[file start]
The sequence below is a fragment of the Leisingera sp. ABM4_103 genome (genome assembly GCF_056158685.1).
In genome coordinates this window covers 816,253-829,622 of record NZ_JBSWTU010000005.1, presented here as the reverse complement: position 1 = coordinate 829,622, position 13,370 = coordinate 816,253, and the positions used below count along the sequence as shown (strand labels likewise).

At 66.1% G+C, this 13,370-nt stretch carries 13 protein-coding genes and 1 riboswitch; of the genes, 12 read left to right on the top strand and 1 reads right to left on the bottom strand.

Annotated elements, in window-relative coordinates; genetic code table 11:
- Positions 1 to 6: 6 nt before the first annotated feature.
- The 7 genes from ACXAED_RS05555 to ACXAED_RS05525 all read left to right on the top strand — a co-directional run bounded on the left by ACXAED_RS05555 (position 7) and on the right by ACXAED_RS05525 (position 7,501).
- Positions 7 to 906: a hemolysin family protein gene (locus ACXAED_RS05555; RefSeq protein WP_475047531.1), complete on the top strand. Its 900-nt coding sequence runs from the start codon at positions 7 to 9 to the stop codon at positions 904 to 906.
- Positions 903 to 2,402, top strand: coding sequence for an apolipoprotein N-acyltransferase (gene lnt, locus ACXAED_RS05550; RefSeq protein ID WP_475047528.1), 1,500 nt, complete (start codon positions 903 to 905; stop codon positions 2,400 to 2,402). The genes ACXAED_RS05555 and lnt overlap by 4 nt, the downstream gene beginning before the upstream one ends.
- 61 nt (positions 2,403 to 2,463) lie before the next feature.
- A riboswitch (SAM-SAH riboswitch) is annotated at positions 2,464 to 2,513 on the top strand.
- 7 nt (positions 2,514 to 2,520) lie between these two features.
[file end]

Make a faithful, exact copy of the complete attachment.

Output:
The sequence below is a fragment of the Leisingera sp. ABM4_103 genome (genome assembly GCF_056158685.1).
In genome coordinates this window covers 816,253-829,622 of record NZ_JBSWTU010000005.1, presented here as the reverse complement: position 1 = coordinate 829,622, position 13,370 = coordinate 816,253, and the positions used below count along the sequence as shown (strand labels likewise).

At 66.1% G+C, this 13,370-nt stretch carries 13 protein-coding genes and 1 riboswitch; of the genes, 12 read left to right on the top strand and 1 reads right to left on the bottom strand.

Annotated elements, in window-relative coordinates; genetic code table 11:
- Positions 1 to 6: 6 nt before the first annotated feature.
- The 7 genes from ACXAED_RS05555 to ACXAED_RS05525 all read left to right on the top strand — a co-directional run bounded on the left by ACXAED_RS05555 (position 7) and on the right by ACXAED_RS05525 (position 7,501).
- Positions 7 to 906: a hemolysin family protein gene (locus ACXAED_RS05555; RefSeq protein WP_475047531.1), complete on the top strand. Its 900-nt coding sequence runs from the start codon at positions 7 to 9 to the stop codon at positions 904 to 906.
- Positions 903 to 2,402, top strand: coding sequence for an apolipoprotein N-acyltransferase (gene lnt, locus ACXAED_RS05550; RefSeq protein ID WP_475047528.1), 1,500 nt, complete (start codon positions 903 to 905; stop codon positions 2,400 to 2,402). The genes ACXAED_RS05555 and lnt overlap by 4 nt, the downstream gene beginning before the upstream one ends.
- 61 nt (positions 2,403 to 2,463) lie before the next feature.
- A riboswitch (SAM-SAH riboswitch) is annotated at positions 2,464 to 2,513 on the top strand.
- 7 nt (positions 2,514 to 2,520) lie between these two features.